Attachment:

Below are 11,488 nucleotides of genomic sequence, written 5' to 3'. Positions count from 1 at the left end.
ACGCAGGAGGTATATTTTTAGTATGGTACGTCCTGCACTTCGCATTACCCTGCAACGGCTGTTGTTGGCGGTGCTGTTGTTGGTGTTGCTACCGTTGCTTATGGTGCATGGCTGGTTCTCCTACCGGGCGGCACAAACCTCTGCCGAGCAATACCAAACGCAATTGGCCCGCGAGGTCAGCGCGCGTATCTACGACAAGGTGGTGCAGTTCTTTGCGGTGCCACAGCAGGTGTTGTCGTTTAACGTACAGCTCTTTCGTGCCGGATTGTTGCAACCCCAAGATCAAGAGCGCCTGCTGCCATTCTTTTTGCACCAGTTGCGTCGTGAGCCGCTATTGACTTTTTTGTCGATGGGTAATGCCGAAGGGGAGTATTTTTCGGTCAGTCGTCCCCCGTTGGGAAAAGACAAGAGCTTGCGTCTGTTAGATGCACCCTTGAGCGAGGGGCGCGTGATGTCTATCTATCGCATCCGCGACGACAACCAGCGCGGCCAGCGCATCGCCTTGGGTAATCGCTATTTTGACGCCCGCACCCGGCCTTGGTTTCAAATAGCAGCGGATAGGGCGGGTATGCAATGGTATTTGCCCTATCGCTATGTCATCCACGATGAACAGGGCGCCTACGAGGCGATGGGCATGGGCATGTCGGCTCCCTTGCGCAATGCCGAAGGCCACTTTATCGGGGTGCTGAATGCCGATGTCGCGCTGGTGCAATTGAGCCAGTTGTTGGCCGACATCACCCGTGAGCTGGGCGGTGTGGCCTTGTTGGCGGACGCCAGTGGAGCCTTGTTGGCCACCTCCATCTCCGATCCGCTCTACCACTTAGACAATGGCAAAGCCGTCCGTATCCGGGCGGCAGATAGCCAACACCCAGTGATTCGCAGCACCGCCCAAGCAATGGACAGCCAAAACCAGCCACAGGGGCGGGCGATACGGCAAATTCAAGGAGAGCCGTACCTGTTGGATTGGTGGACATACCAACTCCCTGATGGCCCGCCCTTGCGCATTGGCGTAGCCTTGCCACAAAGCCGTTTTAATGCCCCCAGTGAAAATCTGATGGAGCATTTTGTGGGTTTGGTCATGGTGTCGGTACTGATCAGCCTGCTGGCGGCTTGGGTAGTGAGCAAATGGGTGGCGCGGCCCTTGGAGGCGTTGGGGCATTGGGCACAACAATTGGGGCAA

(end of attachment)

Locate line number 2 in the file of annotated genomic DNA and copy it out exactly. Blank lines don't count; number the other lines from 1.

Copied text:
ACGCAGGAGGTATATTTTTAGTATGGTACGTCCTGCACTTCGCATTACCCTGCAACGGCTGTTGTTGGCGGTGCTGTTGTTGGTGTTGCTACCGTTGCTTATGGTGCATGGCTGGTTCTCCTACCGGGCGGCACAAACCTCTGCCGAGCAATACCAAACGCAATTGGCCCGCGAGGTCAGCGCGCGTATCTACGACAAGGTGGTGCAGTTCTTTGCGGTGCCACAGCAGGTGTTGTCGTTTAACGTACAGCTCTTTCGTGCCGGATTGTTGCAACCCCAAGATCAAGAGCGCCTGCTGCCATTCTTTTTGCACCAGTTGCGTCGTGAGCCGCTATTGACTTTTTTGTCGATGGGTAATGCCGAAGGGGAGTATTTTTCGGTCAGTCGTCCCCCGTTGGGAAAAGACAAGAGCTTGCGTCTGTTAGATGCACCCTTGAGCGAGGGGCGCGTGATGTCTATCTATCGCATCCGCGACGACAACCAGCGCGGCCAGCGCATCGCCTTGGGTAATCGCTATTTTGACGCCCGCACCCGGCCTTGGTTTCAAATAGCAGCGGATAGGGCGGGTATGCAATGGTATTTGCCCTATCGCTATGTCATCCACGATGAACAGGGCGCCTACGAGGCGATGGGCATGGGCATGTCGGCTCCCTTGCGCAATGCCGAAGGCCACTTTATCGGGGTGCTGAATGCCGATGTCGCGCTGGTGCAATTGAGCCAGTTGTTGGCCGACATCACCCGTGAGCTGGGCGGTGTGGCCTTGTTGGCGGACGCCAGTGGAGCCTTGTTGGCCACCTCCATCTCCGATCCGCTCTACCACTTAGACAATGGCAAAGCCGTCCGTATCCGGGCGGCAGATAGCCAACACCCAGTGATTCGCAGCACCGCCCAAGCAATGGACAGCCAAAACCAGCCACAGGGGCGGGCGATACGGCAAATTCAAGGAGAGCCGTACCTGTTGGATTGGTGGACATACCAACTCCCTGATGGCCCGCCCTTGCGCATTGGCGTAGCCTTGCCACAAAGCCGTTTTAATGCCCCCAGTGAAAATCTGATGGAGCATTTTGTGGGTTTGGTCATGGTGTCGGTACTGATCAGCCTGCTGGCGGCTTGGGTAGTGAGCAAATGGGTGGCGCGGCCCTTGGAGGCGTTGGGGCATTGGGCACAACAATTGGGGCAA